> /Label: Coverage/
>
> /Element Description:/ The extent or scope of the content of the
> resource. Coverage will typically include spatial location (a place name
> or geographic co-ordinates), temporal period (a period label, date, or
> date range) or jurisdiction (such as a named administrative entity).
> Recommended best practice is to select a value from a controlled
> vocabulary (for example, the Thesaurus of Geographic Names [Getty
> Thesaurus of Geographic Names, http://www.
> getty.edu/research/tools/vocabulary/tgn/
> <http://www.getty.edu/research/tools/vocabulary/tgn/>]). Where
> appropriate, named places or time periods should be used in preference
> to numeric identifiers such as sets of co-ordinates or date ranges.
>
> /Guidelines for content creation:/
>
> Whether this element is used for spatial or temporal information, care
> should be taken to provide consistent information that can be
> interpreted by human users, particularly in order to provide
> interoperability in situations where sophisticated geographic or
> time-specific searching is not supported. For most simple applications,
> place names or coverage dates might be most useful. For more complex
> applications, consideration should be given to using an encoding scheme
> that supports appropriate specification of information, such as DCMI
> Period <http://dublincore.org/documents/dcmi-period/>, DCMI Box
> <http://dublincore.org/documents/dcmi-box/> or DCMI Point.
> <http://dublincore.org/documents/dcmi-point/>
>
> /Examples:/
>
>     Coverage="1995-1996"
>     Coverage="Boston, MA"
>     Coverage="17th century"
>     Coverage="Upstate New York"
>
> My [faulty] memory suggests to me that the decision to include
> topicality in Coverage occurred around the time that we added domains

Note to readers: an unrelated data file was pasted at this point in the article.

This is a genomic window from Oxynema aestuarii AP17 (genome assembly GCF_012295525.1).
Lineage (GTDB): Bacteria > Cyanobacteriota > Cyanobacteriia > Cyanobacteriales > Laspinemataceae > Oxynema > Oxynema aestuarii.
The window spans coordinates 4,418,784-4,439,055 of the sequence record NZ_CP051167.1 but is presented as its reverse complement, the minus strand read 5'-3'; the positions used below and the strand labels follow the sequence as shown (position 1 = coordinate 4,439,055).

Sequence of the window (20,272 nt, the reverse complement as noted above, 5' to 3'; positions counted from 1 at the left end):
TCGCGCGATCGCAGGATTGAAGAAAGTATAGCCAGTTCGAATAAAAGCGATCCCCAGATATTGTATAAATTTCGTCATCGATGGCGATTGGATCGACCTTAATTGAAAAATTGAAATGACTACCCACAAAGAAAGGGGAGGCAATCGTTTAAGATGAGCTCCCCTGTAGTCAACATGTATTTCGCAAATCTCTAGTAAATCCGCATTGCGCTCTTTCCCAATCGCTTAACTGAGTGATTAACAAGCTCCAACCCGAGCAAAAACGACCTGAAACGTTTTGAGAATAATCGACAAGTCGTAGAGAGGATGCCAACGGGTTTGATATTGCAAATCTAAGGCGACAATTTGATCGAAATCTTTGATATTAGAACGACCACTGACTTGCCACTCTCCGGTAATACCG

> and ranges, at which time I think we made some adjustments in
> definitions and comments.
>
> As Tom points out, the newer guidelines are likely to follow those
> changes closely (though for the life of me I can't find that document to
> quote from it).
>
> In any case, it seems to me that Gordon's logic is, as usual,
> impeccable, and we should consider specifically returning to the
> previous definition (or something new) that does not assume topicality,
> and perhaps even eschews that usage.  I understand Karen's concerns
> completely (having taught this stuff since the dinosaurs walked the
> earth), and the questions I've answered over the years support her
> contention that people will not find this distinction easy to make, but
> I still think we should make it.
>
> Diane
>
> P.S. I've copied the Vocabulary Management Community list on this, under
> the assumption that they, too, will be interested in how this sausage is
> made.
>
>
> On Sat, Feb 25, 2012 at 2:07 PM, [log in to unmask]
> <mailto:[log in to unmask]> <[log in to unmask]
> <mailto:[log in to unmask]>> wrote:
>
>       All
>
>     My first point when discussing this with Tom was that there seems to